WinSet, TransColor, EEAA99 150, WinTitle.
TransColor is often used to create on-screen displays and other visual effects. There is an example of an on-screen display at the bottom of the Gui page.
The word OFF may be specified to completely turn off transparency for a window. Both of the following are identical in function:
WinSet, Transparent, Off, WinTitle WinSet, TransColor, Off, WinTitle
Known Limitations: See the list above.
ErrorLevel is not changed by this command except where indicated above.
Although transparency is supported on Windows 2000/XP or later, retrieving the current transparency settings of a window is possible only on Windows XP or later (via WinGet).
A script's SplashText window can be made non-AlwaysOnTop via:
WinSet, AlwaysOnTop, Off, My Splash Window Title
Window titles and text are case sensitive. Hidden windows are not detected unless DetectHiddenWindows has been turned on.
WinGet, WinHide, WinSetTitle, WinMove, WinActivate, Control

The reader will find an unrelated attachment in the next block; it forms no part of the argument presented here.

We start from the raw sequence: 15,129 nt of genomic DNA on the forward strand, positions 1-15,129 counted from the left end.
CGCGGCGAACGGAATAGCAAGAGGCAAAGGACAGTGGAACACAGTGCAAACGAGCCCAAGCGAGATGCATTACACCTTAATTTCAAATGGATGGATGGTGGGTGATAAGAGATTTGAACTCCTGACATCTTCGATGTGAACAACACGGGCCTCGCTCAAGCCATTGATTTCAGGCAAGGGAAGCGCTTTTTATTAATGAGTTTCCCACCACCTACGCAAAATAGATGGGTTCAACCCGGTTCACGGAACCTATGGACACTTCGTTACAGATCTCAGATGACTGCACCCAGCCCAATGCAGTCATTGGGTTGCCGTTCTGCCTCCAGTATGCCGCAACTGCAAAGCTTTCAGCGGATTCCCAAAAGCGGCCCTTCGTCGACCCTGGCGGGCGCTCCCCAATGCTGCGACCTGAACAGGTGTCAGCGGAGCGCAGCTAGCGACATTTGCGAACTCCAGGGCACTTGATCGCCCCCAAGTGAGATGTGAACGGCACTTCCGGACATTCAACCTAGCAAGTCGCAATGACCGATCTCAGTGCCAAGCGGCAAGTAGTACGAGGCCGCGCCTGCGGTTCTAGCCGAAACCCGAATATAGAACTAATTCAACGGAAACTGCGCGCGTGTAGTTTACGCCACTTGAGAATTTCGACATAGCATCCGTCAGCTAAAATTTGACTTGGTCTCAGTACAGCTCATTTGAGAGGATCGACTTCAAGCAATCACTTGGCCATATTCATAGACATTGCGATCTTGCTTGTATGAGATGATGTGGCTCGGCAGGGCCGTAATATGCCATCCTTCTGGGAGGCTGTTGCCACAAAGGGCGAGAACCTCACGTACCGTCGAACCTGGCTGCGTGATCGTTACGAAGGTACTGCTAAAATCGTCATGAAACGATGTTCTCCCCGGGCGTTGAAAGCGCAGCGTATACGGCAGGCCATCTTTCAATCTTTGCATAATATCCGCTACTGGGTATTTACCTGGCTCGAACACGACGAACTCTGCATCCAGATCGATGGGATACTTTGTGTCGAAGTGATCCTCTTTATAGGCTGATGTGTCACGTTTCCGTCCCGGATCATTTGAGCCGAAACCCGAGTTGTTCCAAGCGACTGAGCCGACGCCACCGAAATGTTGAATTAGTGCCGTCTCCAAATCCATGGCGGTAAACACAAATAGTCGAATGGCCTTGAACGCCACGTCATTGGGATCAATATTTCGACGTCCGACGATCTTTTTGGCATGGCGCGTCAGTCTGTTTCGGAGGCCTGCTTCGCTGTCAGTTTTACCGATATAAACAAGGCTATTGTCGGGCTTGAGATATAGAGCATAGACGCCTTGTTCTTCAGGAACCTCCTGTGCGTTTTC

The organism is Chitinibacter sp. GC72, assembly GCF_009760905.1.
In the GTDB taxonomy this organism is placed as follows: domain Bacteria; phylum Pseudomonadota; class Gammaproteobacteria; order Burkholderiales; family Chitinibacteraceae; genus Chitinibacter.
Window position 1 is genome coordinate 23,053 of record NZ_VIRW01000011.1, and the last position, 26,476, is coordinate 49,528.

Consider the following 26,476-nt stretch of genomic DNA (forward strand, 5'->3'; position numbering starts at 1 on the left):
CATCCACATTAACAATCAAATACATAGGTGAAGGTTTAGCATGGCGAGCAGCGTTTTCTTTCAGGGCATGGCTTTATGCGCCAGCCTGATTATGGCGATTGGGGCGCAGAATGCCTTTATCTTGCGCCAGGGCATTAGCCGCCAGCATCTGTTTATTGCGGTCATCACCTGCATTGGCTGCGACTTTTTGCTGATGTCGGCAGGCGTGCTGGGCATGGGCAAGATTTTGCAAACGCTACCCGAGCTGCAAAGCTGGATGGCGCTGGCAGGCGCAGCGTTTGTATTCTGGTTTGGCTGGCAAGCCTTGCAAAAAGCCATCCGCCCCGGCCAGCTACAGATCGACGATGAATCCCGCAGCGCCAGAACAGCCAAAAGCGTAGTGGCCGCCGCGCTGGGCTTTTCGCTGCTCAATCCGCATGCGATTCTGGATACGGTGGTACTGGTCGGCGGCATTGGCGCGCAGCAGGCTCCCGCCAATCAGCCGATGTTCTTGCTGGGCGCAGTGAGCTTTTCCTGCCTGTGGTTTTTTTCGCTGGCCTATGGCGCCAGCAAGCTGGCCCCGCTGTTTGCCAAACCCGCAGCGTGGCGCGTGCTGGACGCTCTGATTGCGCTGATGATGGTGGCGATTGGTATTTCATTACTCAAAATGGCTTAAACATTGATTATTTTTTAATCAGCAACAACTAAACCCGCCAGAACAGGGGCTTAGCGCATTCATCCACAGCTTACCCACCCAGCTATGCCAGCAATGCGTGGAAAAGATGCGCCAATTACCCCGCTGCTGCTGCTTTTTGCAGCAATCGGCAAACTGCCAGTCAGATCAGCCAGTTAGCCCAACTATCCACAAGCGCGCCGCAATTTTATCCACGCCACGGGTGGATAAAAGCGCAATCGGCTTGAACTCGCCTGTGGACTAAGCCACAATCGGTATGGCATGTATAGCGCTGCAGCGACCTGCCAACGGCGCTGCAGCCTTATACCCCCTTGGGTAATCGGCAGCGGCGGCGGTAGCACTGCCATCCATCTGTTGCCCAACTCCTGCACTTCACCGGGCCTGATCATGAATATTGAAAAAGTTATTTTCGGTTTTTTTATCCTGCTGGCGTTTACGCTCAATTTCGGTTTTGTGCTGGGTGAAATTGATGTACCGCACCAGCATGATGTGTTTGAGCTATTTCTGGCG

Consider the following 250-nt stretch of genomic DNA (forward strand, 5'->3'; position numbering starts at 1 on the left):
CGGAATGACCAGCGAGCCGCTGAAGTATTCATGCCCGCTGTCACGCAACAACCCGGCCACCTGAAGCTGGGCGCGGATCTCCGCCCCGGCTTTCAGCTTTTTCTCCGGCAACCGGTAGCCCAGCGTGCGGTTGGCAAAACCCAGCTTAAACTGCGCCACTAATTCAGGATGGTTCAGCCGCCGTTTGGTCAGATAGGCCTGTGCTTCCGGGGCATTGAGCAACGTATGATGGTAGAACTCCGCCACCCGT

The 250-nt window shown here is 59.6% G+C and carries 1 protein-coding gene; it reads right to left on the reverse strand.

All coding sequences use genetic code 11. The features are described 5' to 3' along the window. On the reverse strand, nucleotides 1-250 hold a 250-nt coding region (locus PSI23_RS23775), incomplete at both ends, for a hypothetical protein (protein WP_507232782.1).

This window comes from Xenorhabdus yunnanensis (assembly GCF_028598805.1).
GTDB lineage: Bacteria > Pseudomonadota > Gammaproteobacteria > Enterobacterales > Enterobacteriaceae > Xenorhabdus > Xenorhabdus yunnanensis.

WinSet, Transparent, 200, Untitled - Notepad ; Make the window a little bit transparent. WinSet, TransColor, White, Untitled - Notepad ; Make all white pixels invisible. WinSet, AlwaysOnTop, toggle, Calculator ; Toggle the always-on-top status of Calculator. ; Longer Example: ; Here are some hotkeys that demonstrate the effects of "Transparent" and ; "TransColor". NOTE: If you press one of the hotkeys while the mouse cursor ; is hovering over a pixel that is invisible as a result of TransColor, the window ; visible beneath that pixel will be acted upon instead! Also, Win+G will ; have an effect only on Windows XP because retrieval of transparency settings ; is not supported by Windows 2000: #t:: ; Press Win+T to make the color under the mouse cursor invisible. MouseGetPos, MouseX, MouseY, MouseWin PixelGetColor, MouseRGB, %MouseX%, %MouseY%, RGB ; In seems necessary to turn off any existing transparency first: WinSet, TransColor, Off, ahk_id %MouseWin% WinSet, TransColor, %MouseRGB% 220, ahk_id %MouseWin% return #o:: ; Press Win+O to turn off transparency for the window under the mouse. MouseGetPos,,, MouseWin WinSet, TransColor, Off, ahk_id %MouseWin% return #g:: ; Press Win+G to show the current settings of the window under the mouse. MouseGetPos,,, MouseWin WinGet, Transparent, Transparent, ahk_id %MouseWin% WinGet, TransColor, TransColor, ahk_id %MouseWin% ToolTip Translucency:`t%Transparent%`nTransColor:`t%TransColor% return ; Examples of "WinSet Region": WinSet, Region, 50-0 W200 H250, WinTitle ; Make all parts of the window outside this rectangle invisible. WinSet, Region, 50-0 W200 H250 R40-40, WinTitle ; Same as above but with corners rounded to 40x40. WinSet, Region, 50-0 W200 H250 E, WinTitle ; An ellipse instead of a rectangle. WinSet, Region, 50-0 250-0 150-250, WinTitle ; A triangle with apex pointing down. WinSet, Region,, WinTitle ; Restore the window to its original/default display area. ; Here is a region with a more complex area. It creates a see-through rectangular hole inside a window. ; There are two rectangles specified below: an outer and an inner. Each rectangle consists of 5 pairs ; of X/Y coordinates because the first pair is repeated at the end to "close off" each rectangle. WinSet, Region, 0-0 300-0 300-300 0-300 0-0 100-100 200-100 200-200 100-200 100-100, WinTitle